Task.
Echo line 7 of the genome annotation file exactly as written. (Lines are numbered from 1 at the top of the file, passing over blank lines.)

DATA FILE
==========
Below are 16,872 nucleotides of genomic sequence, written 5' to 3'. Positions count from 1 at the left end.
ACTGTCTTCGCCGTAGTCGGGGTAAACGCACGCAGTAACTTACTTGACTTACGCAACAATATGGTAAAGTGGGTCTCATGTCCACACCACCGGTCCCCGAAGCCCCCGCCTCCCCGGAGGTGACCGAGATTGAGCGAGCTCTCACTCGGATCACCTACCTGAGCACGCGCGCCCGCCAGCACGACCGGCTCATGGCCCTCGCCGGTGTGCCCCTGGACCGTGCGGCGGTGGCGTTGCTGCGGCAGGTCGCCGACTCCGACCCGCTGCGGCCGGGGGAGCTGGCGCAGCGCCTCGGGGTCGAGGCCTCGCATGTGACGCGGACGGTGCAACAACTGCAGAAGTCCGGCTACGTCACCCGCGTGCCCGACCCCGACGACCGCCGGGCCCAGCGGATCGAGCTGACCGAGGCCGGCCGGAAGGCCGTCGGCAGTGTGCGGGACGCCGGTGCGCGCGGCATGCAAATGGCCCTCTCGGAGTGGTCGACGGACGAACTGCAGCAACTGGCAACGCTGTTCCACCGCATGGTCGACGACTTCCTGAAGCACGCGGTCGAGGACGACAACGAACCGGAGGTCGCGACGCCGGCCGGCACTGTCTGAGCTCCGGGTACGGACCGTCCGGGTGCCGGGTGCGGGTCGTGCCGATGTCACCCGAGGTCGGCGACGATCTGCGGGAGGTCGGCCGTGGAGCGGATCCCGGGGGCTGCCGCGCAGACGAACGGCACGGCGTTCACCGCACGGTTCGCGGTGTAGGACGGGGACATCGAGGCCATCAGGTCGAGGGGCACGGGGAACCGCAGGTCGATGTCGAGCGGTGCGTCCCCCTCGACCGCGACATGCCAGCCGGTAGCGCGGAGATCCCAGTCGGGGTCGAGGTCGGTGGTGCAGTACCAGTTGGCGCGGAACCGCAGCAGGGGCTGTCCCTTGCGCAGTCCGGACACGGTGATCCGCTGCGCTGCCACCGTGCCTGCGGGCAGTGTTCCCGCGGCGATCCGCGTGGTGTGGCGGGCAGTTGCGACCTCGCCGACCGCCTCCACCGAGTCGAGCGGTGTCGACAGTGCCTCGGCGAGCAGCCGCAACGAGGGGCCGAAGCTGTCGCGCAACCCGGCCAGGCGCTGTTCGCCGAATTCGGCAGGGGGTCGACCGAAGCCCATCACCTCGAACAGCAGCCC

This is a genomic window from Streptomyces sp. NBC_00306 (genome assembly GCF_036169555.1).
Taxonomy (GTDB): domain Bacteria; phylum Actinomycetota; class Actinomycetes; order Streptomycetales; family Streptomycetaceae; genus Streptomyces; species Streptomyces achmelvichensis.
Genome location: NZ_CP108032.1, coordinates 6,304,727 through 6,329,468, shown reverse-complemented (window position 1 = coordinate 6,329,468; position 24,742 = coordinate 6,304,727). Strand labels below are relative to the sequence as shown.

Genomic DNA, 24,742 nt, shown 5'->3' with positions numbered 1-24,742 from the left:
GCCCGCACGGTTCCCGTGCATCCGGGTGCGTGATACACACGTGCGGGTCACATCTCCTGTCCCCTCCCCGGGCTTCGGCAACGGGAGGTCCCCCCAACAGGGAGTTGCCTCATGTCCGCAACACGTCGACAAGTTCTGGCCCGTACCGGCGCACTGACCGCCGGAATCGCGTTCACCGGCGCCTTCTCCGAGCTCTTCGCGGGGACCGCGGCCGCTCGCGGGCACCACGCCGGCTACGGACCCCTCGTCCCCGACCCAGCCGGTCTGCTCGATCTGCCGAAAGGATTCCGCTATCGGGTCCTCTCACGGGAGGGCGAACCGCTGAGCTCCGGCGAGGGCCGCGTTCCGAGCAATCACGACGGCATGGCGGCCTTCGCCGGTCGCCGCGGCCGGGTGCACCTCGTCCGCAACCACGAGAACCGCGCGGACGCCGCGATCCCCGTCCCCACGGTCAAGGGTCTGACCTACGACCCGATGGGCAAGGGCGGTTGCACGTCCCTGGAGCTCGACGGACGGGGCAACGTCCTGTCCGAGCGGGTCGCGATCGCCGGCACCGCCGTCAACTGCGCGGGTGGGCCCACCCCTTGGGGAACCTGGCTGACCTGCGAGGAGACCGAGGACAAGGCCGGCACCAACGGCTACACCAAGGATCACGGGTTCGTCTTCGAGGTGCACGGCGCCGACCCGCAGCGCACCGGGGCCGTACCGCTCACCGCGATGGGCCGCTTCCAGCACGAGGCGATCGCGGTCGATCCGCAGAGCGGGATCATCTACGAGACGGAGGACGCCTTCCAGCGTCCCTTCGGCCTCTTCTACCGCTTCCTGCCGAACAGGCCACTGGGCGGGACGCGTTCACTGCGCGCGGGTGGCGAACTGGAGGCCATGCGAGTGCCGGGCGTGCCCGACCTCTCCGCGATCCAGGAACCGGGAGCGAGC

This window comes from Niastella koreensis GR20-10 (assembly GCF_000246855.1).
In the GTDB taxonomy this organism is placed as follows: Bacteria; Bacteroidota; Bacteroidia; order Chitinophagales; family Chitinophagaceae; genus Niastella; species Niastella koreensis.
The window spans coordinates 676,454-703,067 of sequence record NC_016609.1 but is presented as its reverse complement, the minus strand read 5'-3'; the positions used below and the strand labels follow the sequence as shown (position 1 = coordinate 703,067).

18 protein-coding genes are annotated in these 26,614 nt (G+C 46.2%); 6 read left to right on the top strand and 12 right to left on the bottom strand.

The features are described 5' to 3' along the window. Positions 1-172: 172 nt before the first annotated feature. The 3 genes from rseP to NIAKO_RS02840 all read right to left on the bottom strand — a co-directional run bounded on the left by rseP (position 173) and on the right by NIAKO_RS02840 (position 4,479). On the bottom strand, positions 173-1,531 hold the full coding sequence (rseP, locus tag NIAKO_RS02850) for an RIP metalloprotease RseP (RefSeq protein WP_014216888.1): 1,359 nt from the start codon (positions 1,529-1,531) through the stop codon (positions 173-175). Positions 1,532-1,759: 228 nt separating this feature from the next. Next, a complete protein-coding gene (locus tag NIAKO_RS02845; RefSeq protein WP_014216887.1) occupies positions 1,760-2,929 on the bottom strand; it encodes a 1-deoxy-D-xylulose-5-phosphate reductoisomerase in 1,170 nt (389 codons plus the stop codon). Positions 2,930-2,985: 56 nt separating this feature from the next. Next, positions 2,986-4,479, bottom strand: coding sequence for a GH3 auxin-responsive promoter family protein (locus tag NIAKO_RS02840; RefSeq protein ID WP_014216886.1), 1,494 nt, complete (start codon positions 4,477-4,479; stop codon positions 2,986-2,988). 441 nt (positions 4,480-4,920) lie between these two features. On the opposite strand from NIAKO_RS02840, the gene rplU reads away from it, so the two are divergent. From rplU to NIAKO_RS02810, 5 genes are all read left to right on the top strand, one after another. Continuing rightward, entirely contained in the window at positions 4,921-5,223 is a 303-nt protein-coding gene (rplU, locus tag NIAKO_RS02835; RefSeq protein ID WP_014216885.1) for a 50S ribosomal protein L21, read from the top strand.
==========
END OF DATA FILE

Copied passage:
GCCCGCACGGTTCCCGTGCATCCGGGTGCGTGATACACACGTGCGGGTCACATCTCCTGTCCCCTCCCCGGGCTTCGGCAACGGGAGGTCCCCCCAACAGGGAGTTGCCTCATGTCCGCAACACGTCGACAAGTTCTGGCCCGTACCGGCGCACTGACCGCCGGAATCGCGTTCACCGGCGCCTTCTCCGAGCTCTTCGCGGGGACCGCGGCCGCTCGCGGGCACCACGCCGGCTACGGACCCCTCGTCCCCGACCCAGCCGGTCTGCTCGATCTGCCGAAAGGATTCCGCTATCGGGTCCTCTCACGGGAGGGCGAACCGCTGAGCTCCGGCGAGGGCCGCGTTCCGAGCAATCACGACGGCATGGCGGCCTTCGCCGGTCGCCGCGGCCGGGTGCACCTCGTCCGCAACCACGAGAACCGCGCGGACGCCGCGATCCCCGTCCCCACGGTCAAGGGTCTGACCTACGACCCGATGGGCAAGGGCGGTTGCACGTCCCTGGAGCTCGACGGACGGGGCAACGTCCTGTCCGAGCGGGTCGCGATCGCCGGCACCGCCGTCAACTGCGCGGGTGGGCCCACCCCTTGGGGAACCTGGCTGACCTGCGAGGAGACCGAGGACAAGGCCGGCACCAACGGCTACACCAAGGATCACGGGTTCGTCTTCGAGGTGCACGGCGCCGACCCGCAGCGCACCGGGGCCGTACCGCTCACCGCGATGGGCCGCTTCCAGCACGAGGCGATCGCGGTCGATCCGCAGAGCGGGATCATCTACGAGACGGAGGACGCCTTCCAGCGTCCCTTCGGCCTCTTCTACCGCTTCCTGCCGAACAGGCCACTGGGCGGGACGCGTTCACTGCGCGCGGGTGGCGAACTGGAGGCCATGCGAGTGCCGGGCGTGCCCGACCTCTCCGCGATCCAGGAACCGGGAGCGAGC